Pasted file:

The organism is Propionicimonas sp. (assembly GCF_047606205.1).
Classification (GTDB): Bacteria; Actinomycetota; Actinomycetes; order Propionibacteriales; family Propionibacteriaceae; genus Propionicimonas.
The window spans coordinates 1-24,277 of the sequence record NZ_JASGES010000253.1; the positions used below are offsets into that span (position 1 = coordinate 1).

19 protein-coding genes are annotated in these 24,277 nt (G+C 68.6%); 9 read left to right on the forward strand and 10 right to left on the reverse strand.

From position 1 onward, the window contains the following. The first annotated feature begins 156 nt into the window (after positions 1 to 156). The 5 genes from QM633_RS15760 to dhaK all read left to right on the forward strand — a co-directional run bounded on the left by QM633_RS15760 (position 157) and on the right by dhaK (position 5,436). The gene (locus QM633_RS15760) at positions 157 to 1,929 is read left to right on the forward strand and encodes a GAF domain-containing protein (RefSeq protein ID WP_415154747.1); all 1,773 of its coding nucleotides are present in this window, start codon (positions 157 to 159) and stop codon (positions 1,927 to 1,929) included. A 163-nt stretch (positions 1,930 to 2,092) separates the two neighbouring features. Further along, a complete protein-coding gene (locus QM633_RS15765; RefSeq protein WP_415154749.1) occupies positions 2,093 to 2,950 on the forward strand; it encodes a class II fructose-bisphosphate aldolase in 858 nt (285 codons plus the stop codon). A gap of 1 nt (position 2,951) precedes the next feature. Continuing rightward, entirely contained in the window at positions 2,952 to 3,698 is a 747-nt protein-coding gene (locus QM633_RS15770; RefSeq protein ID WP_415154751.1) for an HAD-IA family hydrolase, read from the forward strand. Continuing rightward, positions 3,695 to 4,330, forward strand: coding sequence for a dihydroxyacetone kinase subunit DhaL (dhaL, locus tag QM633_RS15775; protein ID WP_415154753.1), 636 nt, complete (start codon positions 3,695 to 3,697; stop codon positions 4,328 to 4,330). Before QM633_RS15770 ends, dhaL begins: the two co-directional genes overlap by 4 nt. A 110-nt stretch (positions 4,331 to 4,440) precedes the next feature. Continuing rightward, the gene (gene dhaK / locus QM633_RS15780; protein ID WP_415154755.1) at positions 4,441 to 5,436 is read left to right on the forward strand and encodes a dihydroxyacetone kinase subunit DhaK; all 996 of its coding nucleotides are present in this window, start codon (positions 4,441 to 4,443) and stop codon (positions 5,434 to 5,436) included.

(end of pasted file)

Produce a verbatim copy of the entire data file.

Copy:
The organism is Propionicimonas sp. (assembly GCF_047606205.1).
Classification (GTDB): Bacteria; Actinomycetota; Actinomycetes; order Propionibacteriales; family Propionibacteriaceae; genus Propionicimonas.
The window spans coordinates 1-24,277 of the sequence record NZ_JASGES010000253.1; the positions used below are offsets into that span (position 1 = coordinate 1).

19 protein-coding genes are annotated in these 24,277 nt (G+C 68.6%); 9 read left to right on the forward strand and 10 right to left on the reverse strand.

From position 1 onward, the window contains the following. The first annotated feature begins 156 nt into the window (after positions 1 to 156). The 5 genes from QM633_RS15760 to dhaK all read left to right on the forward strand — a co-directional run bounded on the left by QM633_RS15760 (position 157) and on the right by dhaK (position 5,436). The gene (locus QM633_RS15760) at positions 157 to 1,929 is read left to right on the forward strand and encodes a GAF domain-containing protein (RefSeq protein ID WP_415154747.1); all 1,773 of its coding nucleotides are present in this window, start codon (positions 157 to 159) and stop codon (positions 1,927 to 1,929) included. A 163-nt stretch (positions 1,930 to 2,092) separates the two neighbouring features. Further along, a complete protein-coding gene (locus QM633_RS15765; RefSeq protein WP_415154749.1) occupies positions 2,093 to 2,950 on the forward strand; it encodes a class II fructose-bisphosphate aldolase in 858 nt (285 codons plus the stop codon). A gap of 1 nt (position 2,951) precedes the next feature. Continuing rightward, entirely contained in the window at positions 2,952 to 3,698 is a 747-nt protein-coding gene (locus QM633_RS15770; RefSeq protein ID WP_415154751.1) for an HAD-IA family hydrolase, read from the forward strand. Continuing rightward, positions 3,695 to 4,330, forward strand: coding sequence for a dihydroxyacetone kinase subunit DhaL (dhaL, locus tag QM633_RS15775; protein ID WP_415154753.1), 636 nt, complete (start codon positions 3,695 to 3,697; stop codon positions 4,328 to 4,330). Before QM633_RS15770 ends, dhaL begins: the two co-directional genes overlap by 4 nt. A 110-nt stretch (positions 4,331 to 4,440) precedes the next feature. Continuing rightward, the gene (gene dhaK / locus QM633_RS15780; protein ID WP_415154755.1) at positions 4,441 to 5,436 is read left to right on the forward strand and encodes a dihydroxyacetone kinase subunit DhaK; all 996 of its coding nucleotides are present in this window, start codon (positions 4,441 to 4,443) and stop codon (positions 5,434 to 5,436) included.